Then Amber arrived. And we did amazing things, like visit Cathedral Caverns, tour Rock City (the setting of the climax of Neil Gaiman’s American Gods!), watched American Horror Story season 2, rode horses, and some other things probably only the two of us would think are awesome, so I won’t bore it with you here.

And then, while she was here, my agent got back to me with news so happy I teared up: I did it. All the changes I made, including the ending, totally worked and the character issues were fixed, and now I can do what I wanted to do with the second book.

Oh yeah, and Amber and I met Neil Gaiman.

So let me set the scene for you: 1700 people waited in line outside the capitol building of Nashville in mid-80-degree heat. We finally got inside and miraculously all those people fit in the auditorium. Amber and I were joined by my friend Eleni McKnight, who brought us a giant bag of delicious Greek cookies. Which I continued to eat for a week because I love cookies.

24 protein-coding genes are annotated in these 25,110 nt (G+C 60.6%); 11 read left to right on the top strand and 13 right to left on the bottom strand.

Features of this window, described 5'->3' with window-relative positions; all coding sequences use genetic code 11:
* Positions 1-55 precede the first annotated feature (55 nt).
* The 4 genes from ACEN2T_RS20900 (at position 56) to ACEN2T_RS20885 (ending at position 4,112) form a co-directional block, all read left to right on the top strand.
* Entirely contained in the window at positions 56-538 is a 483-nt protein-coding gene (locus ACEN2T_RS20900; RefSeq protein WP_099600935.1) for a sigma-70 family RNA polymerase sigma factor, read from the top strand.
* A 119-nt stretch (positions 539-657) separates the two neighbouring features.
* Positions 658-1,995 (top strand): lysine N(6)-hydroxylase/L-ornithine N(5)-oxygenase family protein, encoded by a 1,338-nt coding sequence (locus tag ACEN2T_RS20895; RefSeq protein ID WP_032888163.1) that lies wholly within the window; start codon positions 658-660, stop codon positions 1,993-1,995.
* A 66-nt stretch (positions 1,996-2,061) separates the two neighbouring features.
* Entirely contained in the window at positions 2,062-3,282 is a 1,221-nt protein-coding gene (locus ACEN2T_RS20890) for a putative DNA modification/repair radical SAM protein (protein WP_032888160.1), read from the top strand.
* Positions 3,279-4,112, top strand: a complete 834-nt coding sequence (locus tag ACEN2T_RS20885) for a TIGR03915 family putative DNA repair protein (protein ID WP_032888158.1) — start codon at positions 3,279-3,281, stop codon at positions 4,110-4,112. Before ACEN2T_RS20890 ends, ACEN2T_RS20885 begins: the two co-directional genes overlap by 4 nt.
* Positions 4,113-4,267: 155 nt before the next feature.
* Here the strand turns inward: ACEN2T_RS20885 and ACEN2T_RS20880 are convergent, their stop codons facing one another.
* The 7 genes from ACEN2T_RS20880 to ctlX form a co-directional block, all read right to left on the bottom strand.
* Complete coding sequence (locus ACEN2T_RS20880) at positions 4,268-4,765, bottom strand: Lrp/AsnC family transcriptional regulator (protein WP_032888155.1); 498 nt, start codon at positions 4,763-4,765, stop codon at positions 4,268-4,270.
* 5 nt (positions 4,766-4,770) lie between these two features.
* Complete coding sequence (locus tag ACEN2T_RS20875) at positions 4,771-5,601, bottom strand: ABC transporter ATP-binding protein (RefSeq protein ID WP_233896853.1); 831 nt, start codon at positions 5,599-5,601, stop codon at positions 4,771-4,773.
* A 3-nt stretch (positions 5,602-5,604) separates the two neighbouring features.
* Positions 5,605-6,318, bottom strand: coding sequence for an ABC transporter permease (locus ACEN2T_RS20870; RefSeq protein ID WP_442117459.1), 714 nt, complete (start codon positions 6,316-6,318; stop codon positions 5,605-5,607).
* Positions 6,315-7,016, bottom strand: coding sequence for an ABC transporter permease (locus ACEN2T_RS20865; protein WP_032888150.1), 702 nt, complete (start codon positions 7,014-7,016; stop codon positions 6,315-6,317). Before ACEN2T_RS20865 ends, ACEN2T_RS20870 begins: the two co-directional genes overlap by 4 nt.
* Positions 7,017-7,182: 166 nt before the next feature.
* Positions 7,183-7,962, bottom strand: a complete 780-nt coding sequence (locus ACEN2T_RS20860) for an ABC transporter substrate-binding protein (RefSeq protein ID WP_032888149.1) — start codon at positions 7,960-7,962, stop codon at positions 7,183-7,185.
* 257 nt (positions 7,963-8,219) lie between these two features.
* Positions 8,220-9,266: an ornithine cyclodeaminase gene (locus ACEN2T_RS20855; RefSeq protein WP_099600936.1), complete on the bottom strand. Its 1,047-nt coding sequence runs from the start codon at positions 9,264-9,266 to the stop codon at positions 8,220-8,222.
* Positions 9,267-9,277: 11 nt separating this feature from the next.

Neil was charming, hilarious, and relateable. He told an amazing story about how the book came to be formed, which included the line, “I called up to my editors and I said, ‘I don’t know how it happened, but I seem to have written a novel. I’m so sorry, it will never happen again.'” Which really made me want an inside peek into his career/marketing plan. He also told a lovely anecdote about how personal the book was to him, and how it related to his wife, Amanda Palmer.

Then the signing began. To make it fair they pulled numbers out of a hat, and if your row was called you were able to get into the line. When the line died down they’d pull more numbers.

It took us 4 hours for our row to be called. Amber and I had a 2-hour drive home so I was getting particularly antsy, but it was all worth it once we got to the front.

Neil said I had a beautiful name, so point one for me. I told him I was a writer, then I told him a secret. He shook my hand, and wrote WRITE! in my book, where his usual schtick is to write DREAM! Amber and I were jumping up and down in the courtyard outside. It was worth all the hours that had been put into waiting for this moment.